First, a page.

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04/23/2014

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ISSN 1751-8229
IJŽS Volume Three, Number One
Towards a Violent Absolute: SomeReflections on Žižekian Theology andViolence
Carl Packman - Freelance Writer 
“Life” of course as Kierkegaard told us “can only be understood backwards; but
 
itmust be lived forwards.” Obviously the intended observation was on the way humanindividuals are confronted with an abyss of nauseating freedom from which the onlylikely emotional reaction is anxiety. However, on the other hand, it does speculate onhow privileged an analysis is in hindsight. This form of analysis seems to be the onlyappropriate one in which to ascertain the evolution of thought, and analysing SlavojŽižek’s evolution of thought will be no different. By way of an introduction to thisessay I will briefly familiarise and put into context the current issues that concernŽižek’s thought, before placing them in their wider context both in his repertoire andmodern philosophical paradigms as a whole. I will then discuss what I want toachieve in this essay and how Žižek’s commentary on violence might interact withother domains such as religion, popular culture and political economy.Žižek soon earned himself notoriety after his first English languagepublication
The Sublime Object of Ideology 
in 1989 and became widely discussed inacademic areas, but after the events of 9/11, which he responded to with his popular 
Welcome to the Desert of the Real,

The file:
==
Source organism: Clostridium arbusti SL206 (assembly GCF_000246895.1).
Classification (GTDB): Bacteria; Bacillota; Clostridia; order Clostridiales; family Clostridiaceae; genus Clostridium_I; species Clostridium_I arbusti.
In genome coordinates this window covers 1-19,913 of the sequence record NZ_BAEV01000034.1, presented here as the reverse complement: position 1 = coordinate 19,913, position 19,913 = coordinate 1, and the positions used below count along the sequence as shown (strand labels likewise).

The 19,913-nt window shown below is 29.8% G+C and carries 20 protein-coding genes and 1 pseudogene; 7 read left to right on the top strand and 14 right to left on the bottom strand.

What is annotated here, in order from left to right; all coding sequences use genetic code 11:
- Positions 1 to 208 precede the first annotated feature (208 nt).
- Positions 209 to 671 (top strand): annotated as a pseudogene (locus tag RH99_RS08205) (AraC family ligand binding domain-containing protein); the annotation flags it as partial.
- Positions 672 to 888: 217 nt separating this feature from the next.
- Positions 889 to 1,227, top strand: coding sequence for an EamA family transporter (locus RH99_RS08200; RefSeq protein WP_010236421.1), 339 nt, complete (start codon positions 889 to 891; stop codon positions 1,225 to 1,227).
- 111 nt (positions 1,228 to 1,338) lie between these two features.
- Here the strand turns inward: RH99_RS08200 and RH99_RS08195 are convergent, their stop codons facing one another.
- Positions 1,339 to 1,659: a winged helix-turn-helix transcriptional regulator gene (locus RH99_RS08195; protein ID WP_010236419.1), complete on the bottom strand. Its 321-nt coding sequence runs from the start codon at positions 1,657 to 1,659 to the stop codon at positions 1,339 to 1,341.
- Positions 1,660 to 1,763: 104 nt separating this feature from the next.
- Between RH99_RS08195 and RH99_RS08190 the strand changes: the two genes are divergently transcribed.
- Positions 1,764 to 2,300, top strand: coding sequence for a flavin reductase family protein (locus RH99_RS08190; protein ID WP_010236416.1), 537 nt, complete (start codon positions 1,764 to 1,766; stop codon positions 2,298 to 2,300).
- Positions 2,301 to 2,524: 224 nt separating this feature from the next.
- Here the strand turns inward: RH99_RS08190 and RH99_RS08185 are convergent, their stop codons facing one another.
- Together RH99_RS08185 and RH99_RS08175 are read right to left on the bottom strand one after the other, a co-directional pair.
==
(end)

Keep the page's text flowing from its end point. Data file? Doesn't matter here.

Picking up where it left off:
he became well known to a wider audience asno mere academic but an “intellectual rock star” as well as the “Elvis of culturaltheory.” After the death of Jacques Derrida, Žižek became, as one writer puts it, “notonly the most famous living philosopher, but perhaps the
only 
properly famous living
 
philosopher” (Kotsko 2008: 1). He continued to print political commentary in some of the most influential and widely read publications in America and Britain such as
TheNew York Times, London Review of Books, In These Times, The Guardian
and
Foreign Policy.
His mix of Hegelian polemic, Lacanian interpretations of popular culture and resuscitation of subjects such as ideology made him something of a heroto those whose pursuits were – as the title of one of Žižek’s books denotes -
InDefense of Lost Causes
and put in jeopardy by the likes of the postmodernists, post-theorists and post-Marxists of all stripes.It was in 1999 that Žižek’s mode of thought took a sharp turn in his book
TheTicklish Subject 
which devoted a whole chapter to a recent book by fellow left-wingphilosopher Alain Badiou entitled
Saint Paul: The Foundation of Universalism
. It washere that Žižek’s work took what we might call a theological turn. And this turn was tobe the subject of the following books
The Fragile Absolute
in 2000,
On Belief 
in 2001and
The Puppet and the Dwarf 
in 2003, not to mention the space he allocated it in hisself-appointed magnum opus
The Parallax View 
in 2006. Although he published andedited texts on other subjects during this time this was to be how he was definedfrom then on, becoming the figurehead in a newly found interest in St Paul theApostle in radical politics along with Badiou and Giorgio Agamben. The basic tenetsof this theological turn was to rejuvinate left-wing politics with appeals to PaulineChristianity. For Žižek it started out as a way of combining Christianity and Marxismas a means of combating the “postmodern spiritual mush,” as Steven Pool for 
TheGuardian